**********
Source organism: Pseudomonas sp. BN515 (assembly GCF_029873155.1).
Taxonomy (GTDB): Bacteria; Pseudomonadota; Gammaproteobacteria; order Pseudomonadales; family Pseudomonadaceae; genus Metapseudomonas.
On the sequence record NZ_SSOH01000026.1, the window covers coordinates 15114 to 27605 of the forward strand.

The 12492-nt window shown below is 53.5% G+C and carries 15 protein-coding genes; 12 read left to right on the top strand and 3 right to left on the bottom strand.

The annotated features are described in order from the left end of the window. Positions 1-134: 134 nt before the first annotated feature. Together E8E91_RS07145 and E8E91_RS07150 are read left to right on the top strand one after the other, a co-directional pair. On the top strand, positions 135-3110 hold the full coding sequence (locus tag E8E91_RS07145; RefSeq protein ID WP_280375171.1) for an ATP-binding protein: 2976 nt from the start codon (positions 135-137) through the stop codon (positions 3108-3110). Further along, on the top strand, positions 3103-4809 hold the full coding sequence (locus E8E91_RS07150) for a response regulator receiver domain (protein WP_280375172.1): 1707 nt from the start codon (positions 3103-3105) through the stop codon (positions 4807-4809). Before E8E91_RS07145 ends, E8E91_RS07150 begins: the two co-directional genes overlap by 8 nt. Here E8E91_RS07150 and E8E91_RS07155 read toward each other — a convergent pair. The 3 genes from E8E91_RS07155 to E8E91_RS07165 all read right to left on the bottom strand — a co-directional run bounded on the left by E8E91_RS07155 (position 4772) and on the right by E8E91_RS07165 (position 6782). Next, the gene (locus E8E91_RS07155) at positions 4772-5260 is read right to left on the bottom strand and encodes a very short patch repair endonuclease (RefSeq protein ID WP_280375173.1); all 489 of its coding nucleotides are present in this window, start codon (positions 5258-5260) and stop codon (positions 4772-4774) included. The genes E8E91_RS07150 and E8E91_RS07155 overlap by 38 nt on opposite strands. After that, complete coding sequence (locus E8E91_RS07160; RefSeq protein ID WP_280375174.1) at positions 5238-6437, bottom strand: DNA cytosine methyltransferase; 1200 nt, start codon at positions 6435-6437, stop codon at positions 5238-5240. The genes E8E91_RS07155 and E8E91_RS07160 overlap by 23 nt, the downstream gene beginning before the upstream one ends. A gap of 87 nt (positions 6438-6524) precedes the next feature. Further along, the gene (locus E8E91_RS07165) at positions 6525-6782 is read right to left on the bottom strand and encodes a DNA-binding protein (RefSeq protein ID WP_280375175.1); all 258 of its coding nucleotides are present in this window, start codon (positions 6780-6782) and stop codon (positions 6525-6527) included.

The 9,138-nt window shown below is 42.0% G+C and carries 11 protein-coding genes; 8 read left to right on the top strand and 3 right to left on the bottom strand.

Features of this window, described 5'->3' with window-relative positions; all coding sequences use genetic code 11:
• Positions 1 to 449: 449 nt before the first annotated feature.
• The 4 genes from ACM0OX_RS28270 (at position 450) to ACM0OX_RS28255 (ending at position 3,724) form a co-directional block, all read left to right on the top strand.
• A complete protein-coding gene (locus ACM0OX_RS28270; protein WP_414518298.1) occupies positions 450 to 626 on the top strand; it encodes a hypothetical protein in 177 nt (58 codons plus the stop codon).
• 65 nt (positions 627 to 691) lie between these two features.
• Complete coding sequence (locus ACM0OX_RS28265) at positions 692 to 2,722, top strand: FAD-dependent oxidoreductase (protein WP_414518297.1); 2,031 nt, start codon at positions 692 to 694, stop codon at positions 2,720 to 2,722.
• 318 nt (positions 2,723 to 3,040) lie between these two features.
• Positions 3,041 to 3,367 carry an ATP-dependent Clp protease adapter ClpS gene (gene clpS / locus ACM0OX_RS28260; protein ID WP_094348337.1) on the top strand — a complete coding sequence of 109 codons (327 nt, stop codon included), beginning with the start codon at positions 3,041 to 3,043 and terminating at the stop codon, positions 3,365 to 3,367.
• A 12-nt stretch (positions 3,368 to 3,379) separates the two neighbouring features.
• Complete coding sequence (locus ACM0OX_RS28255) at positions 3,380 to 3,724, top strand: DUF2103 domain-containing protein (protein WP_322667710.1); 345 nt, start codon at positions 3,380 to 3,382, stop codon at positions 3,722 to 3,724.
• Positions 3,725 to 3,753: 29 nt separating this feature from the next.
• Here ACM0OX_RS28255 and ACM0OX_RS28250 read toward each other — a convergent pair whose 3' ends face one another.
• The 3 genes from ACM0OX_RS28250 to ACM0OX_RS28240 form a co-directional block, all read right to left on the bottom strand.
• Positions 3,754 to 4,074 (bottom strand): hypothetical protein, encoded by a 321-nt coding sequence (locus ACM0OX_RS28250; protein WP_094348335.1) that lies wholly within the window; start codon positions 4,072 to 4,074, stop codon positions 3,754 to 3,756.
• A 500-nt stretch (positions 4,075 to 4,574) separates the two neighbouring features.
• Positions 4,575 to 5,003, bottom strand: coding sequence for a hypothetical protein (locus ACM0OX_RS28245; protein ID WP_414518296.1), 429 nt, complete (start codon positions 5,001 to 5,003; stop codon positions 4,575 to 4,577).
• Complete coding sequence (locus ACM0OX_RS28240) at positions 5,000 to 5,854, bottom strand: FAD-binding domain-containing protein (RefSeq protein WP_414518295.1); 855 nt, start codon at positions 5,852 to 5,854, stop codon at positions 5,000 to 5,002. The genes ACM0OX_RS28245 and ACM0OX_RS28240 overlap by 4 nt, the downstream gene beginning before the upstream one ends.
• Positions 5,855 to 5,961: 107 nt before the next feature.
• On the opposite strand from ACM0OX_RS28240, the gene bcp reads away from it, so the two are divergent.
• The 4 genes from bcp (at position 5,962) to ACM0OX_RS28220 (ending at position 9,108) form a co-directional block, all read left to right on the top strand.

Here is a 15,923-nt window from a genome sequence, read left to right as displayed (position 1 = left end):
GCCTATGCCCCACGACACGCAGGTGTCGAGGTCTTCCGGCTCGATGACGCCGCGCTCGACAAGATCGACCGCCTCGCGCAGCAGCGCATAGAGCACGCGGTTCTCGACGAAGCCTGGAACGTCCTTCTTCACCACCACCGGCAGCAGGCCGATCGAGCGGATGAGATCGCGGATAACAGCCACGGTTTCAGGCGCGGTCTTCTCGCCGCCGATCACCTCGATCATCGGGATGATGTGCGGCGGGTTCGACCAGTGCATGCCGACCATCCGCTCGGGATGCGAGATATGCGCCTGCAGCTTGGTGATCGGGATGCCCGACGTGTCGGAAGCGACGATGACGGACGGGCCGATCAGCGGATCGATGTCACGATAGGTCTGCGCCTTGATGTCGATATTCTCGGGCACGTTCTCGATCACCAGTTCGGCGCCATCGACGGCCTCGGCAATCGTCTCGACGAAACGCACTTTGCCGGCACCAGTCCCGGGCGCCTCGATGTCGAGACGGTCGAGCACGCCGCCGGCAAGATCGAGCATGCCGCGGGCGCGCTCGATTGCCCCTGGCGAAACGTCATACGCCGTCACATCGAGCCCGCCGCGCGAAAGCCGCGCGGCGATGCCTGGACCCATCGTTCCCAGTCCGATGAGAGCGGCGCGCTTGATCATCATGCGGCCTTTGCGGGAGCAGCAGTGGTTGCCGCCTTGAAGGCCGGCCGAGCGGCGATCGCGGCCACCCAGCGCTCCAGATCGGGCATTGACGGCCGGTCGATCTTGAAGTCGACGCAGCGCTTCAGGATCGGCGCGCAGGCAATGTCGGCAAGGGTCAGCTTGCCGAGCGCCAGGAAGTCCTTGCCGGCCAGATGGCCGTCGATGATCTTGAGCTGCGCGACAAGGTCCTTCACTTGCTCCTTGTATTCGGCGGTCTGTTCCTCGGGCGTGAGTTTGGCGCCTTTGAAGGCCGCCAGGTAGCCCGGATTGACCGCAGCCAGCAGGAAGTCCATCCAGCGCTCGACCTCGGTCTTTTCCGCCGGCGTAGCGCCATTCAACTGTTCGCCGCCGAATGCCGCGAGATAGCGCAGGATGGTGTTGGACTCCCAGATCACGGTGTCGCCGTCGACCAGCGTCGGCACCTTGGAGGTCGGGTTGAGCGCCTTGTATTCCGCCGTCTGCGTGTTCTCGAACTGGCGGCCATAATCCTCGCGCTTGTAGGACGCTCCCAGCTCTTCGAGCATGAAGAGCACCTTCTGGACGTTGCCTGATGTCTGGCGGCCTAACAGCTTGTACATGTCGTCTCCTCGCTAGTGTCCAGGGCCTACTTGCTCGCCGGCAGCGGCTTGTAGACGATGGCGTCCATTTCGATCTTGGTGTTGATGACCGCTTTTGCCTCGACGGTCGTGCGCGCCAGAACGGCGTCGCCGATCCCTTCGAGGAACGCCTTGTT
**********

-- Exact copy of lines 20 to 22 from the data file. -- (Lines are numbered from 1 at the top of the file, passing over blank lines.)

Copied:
• Positions 3,754 to 4,074 (bottom strand): hypothetical protein, encoded by a 321-nt coding sequence (locus ACM0OX_RS28250; protein WP_094348335.1) that lies wholly within the window; start codon positions 4,072 to 4,074, stop codon positions 3,754 to 3,756.
• A 500-nt stretch (positions 4,075 to 4,574) separates the two neighbouring features.
• Positions 4,575 to 5,003, bottom strand: coding sequence for a hypothetical protein (locus ACM0OX_RS28245; protein ID WP_414518296.1), 429 nt, complete (start codon positions 5,001 to 5,003; stop codon positions 4,575 to 4,577).